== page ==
‘I was taking from old musicals like How to Marry a Millionaire – old Hollywood films, and I love the idea that we could have been in those movies, but we weren’t. We had the same style and swag. So to be able to nod to that in our score, our costumes, was really nice…’

While you’re at it, go ahead and watch Marilyn Monroe’s other hit musical from the same year, Gentlemen Prefer Blondes. She plays a golddigger in that movie, too, and famously sings about her love of diamonds in a musical number that inspired the video for Madonna’s ‘Material Girl,’ which is on the Crazy Rich Asians soundtrack as covered by Sally Yeh.”

Remembering the ‘Millionaire’ Parade Car

In the New York Times, Winnie Hu looks back at the history of the ticker-tape parade car which made a brief appearance in How to Marry a Millionaire.

“It is not built for speed. It burns through gas. And it is too big to park on any street. But none of that matters when it is a 1952 Chrysler Imperial Parade Phaeton.

The open-air car in glossy black with red leather seats is New York City’s official parade car and the grande dame of the 30,000 vehicles in the nation’s largest municipal fleet. It stretches 20 feet from front to back to seat up to eight passengers, and it comes with its very own red-carpet floor. It has only one job: ushering V.I.P.s through blizzards of ticker tape on Broadway.

For more than six decades, its back seat has been filled with a who’s who of world leaders and celebrities … The 1952 Phaeton was one of only three that Chrysler made — part of a tradition of custom-made parade cars that once carried the newsmakers of the 1940s, ’50s and ’60s in grand style, all while showing off Chrysler’s latest design in the ultimate bit of product placement. No need to advertise with Queen Elizabeth II, John F. Kennedy, Neil Armstrong and Joe DiMaggio in the car.

The three Phaetons — each in a different color — were owned by the Chrysler Corporation, which based them in New York, Los Angeles and Detroit, and lent them out for processions around the country … The New York car made a cameo in the 1953 film How to Marry a Millionaire, starring Marilyn Monroe.”

‘Forever Marilyn’ at Sainsbury’s

A bargain at just £5, this box-set containing four of Marilyn’s finest would be perfect for a new fan, and is available now at UK supermarket Sainsbury’s.

Thanks to Maxine at Marilyn Remembered

From ‘Blondes’ to ‘Millionaire’ in San Jose

Back in 1953, Marilyn was the undisputed queen of the box office. Two great movies from that golden year – Gentlemen Prefer Blondes and How to Marry a Millionaire – will be screened as a double bill at 3 Below Theaters in San Jose, California on July 31 and August 2, beginning at 5:45 pm.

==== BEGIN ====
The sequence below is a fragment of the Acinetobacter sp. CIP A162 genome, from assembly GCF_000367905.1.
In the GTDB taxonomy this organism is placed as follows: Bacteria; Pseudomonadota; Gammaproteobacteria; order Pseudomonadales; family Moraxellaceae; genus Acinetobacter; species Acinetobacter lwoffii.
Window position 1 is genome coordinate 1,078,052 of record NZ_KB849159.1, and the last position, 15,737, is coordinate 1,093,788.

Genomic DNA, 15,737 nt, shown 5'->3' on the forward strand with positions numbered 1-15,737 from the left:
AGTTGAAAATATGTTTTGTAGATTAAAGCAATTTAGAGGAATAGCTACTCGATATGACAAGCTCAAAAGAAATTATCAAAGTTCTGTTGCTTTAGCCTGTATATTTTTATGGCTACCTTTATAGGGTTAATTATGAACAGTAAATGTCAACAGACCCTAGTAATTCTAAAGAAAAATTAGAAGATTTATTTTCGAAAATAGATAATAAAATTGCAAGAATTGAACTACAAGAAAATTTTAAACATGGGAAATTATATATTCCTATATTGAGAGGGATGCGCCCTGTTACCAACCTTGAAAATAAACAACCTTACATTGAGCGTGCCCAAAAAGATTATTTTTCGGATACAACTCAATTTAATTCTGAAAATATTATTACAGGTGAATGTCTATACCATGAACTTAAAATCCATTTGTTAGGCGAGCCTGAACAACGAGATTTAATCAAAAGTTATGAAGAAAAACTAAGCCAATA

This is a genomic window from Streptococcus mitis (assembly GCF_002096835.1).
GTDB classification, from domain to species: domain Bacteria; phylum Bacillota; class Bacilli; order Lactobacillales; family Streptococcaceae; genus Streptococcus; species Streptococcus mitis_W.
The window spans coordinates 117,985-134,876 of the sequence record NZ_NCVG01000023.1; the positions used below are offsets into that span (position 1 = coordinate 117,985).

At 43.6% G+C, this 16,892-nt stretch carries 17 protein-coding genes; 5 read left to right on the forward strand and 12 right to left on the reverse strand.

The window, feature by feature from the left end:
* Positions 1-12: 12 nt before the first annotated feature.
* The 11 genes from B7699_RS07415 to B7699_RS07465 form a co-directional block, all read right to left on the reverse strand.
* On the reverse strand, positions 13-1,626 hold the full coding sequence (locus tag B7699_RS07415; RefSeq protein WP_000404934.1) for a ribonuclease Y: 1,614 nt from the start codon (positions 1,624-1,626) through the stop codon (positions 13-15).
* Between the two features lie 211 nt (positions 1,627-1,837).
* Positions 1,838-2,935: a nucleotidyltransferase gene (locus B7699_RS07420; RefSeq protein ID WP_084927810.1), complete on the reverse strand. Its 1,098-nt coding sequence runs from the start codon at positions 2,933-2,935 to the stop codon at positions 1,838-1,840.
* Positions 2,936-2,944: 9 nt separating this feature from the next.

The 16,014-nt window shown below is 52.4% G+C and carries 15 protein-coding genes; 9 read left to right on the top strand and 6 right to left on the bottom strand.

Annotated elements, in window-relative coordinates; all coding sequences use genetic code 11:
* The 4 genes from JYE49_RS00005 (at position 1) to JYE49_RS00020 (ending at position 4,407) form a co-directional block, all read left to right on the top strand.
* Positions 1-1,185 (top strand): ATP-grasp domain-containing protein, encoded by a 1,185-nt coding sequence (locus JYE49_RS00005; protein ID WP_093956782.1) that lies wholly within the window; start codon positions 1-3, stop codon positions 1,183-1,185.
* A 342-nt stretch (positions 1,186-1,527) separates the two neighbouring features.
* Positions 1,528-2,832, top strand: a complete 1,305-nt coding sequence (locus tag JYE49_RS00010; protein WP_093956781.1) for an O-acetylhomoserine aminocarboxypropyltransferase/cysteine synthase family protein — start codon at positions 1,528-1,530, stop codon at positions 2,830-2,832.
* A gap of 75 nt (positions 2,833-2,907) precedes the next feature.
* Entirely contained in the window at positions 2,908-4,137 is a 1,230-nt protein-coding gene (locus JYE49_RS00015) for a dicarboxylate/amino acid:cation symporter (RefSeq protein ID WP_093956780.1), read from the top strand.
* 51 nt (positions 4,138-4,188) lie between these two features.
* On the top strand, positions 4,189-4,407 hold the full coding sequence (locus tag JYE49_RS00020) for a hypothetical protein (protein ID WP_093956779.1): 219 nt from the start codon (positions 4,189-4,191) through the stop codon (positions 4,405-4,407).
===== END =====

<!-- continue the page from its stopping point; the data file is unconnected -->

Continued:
Richard von Busack reviews both films for MetroActive.

“An ungodly amount of kitsch surrounds the suffering and decline of Marilyn Monroe, obscuring how much fun she was to watch. A double bill of 1953’s Gentlemen Prefer Blondes (July 31-Aug. 12) and How to Marry a Millionaire(July 31-Aug. 5) explains the appeal.

Marry isn’t as magic—it’s a reprise of a frequently filmed script with three Manhattan ladies (Lauren Bacall, a myopic Marilyn, and Betty Grable) trying their luck with various menfolk. But for some reason Monroe excelled in 1920s settings, as in Some Like it Hot.

Gentlemen Prefer Blondes is based on Anita Loos’ superb comedic novel about Jazz Age siren and showgirl Lorelei Lee (Monroe) boating to Paris with her traveling companion Dorothy (Jane Russell, dark, shrewd and macha, where Marilyn is tentative, breathy and squeaky.)

The effervescent composer Jule Styne gave MM two of her best numbers. Her duet with Russell on ‘Two Little Girls from Little Rock’ is an outrageously bold opener of spangles, tinsel and girl power. ‘Diamonds Are A Girl’s Best Friend’ is the moment when Marilyn started to captivate the world. Producer and director Howard Hawks told biographer Joseph McBride that he hadn’t been interested in production numbers. Thus this brief 91-minute musical has the sharpness and compact size of great cabaret, highlighting the bright screwball comedy and the hot pink and fire-orange color scheme.”